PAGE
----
The Arlington County Board is set to vote this weekend on a site plan amendment that will allow the landlord of the 3600 and 3650 S. Glebe Road buildings to lease the retail space to “retail equivalent” businesses, defined as:
Uses that have characteristics similar to retail such as the hours of operation, the customer base and the level of activity that provide visual interest and create an active street life, but are not retail uses. Uses include but are not limited to museums, galleries, day care uses, medical and dental offices, colleges and universities and hotel lobbies; as well as certain innovative office elements and residential amenities such as fitness centers, community rooms, etc.
The tiny shopping plaza is located in a roundabout between the two buildings, well off the beaten path — north of the busy Potomac Yard Shopping Center in Alexandria but south of Crystal City. To the west, across Route 1, is Arlington’s sewage plant.
A procession of sit-down restaurants has tried and failed to open and attract customers. One even had to put out a press release after they learned that Google Maps was steering would-be customers to an empty plot of land several blocks away. And that’s not to mention the extended closure of the adjacent Harris Teeter store, the block’s biggest draw, following a major sewage backup in 2012.
“The applicant has experienced sustained difficulty in attracting and retaining retail tenants for certain base retail spaces since 2006, when its Retail Attraction and Marketing Plan (RAMP) was approved,” the staff report for the site plan amendment notes.
“This space, along with others, are located on an interior circle drive, off South Glebe Road, and the applicant sites the lack of visibility as an obstacle for retaining retail tenants,” the report adds. “Recently, a physical therapy practice sought to lease a retail space, but could not be certified for occupancy because it is an office use, rather than retail use.”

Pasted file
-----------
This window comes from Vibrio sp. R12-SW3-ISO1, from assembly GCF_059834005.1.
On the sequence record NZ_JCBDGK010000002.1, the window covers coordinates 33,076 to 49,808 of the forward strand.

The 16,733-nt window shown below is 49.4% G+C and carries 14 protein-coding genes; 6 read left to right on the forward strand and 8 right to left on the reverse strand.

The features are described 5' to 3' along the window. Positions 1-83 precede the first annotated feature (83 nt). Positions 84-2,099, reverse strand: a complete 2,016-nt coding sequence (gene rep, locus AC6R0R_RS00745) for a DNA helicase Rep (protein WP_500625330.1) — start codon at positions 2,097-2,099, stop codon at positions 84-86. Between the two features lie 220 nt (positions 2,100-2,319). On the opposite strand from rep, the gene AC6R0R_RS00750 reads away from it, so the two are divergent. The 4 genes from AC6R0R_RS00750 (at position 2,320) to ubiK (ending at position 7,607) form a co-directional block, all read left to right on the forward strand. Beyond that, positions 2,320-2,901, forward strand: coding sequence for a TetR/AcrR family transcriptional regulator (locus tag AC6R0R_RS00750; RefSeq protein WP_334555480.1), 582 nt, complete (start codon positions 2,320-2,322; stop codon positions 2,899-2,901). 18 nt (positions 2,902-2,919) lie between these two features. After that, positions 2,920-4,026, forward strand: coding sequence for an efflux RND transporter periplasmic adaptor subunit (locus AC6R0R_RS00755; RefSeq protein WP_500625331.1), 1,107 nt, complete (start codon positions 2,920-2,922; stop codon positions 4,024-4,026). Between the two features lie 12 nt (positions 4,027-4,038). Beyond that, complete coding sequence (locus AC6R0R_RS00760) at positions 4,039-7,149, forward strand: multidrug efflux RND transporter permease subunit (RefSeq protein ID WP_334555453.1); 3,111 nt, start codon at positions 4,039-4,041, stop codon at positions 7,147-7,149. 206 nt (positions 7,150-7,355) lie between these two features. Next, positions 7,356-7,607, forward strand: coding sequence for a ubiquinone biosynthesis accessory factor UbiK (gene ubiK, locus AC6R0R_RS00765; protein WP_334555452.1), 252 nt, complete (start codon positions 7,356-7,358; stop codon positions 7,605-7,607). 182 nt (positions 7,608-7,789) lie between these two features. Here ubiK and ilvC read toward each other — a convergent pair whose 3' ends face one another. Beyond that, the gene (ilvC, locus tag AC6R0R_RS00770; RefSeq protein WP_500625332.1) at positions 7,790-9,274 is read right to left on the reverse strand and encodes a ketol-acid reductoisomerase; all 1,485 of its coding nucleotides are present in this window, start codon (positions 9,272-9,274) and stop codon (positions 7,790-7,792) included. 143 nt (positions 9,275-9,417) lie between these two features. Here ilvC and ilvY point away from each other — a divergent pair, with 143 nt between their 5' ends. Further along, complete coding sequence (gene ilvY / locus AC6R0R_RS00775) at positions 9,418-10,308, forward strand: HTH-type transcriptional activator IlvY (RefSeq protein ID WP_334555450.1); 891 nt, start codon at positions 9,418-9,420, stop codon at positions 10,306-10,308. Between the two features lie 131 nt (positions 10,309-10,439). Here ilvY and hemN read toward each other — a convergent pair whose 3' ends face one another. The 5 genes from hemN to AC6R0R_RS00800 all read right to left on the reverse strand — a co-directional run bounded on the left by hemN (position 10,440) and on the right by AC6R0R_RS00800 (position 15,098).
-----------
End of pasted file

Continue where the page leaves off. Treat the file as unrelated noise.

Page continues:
Currently, the circle is home to a small collection of restaurants and service businesses. Should the County Board approve the change, it may be able to attract other businesses more equipped to survive in the low foot traffic area. No changes are proposed for the Harris Teeter space, the staff report notes.
Bicyclists in Potomac Yard and Crystal City might’ve noticed some funky new protected bike lanes around town — but some of them won’t be sticking around for long.
The lanes popped up this week to coincide with the “National Bike Summit,” a gathering of cycling activists held at the Hyatt Regency Crystal City.
Some of the protected lanes are located along S. Eads Street in Crystal City, near the road’s intersection with 22nd Street S. They’re part of the “BikeRail” product backed by Minneapolis-based firm Dero, and are a bit sturdier than the plastic poles the county has installed along other protected bike lanes.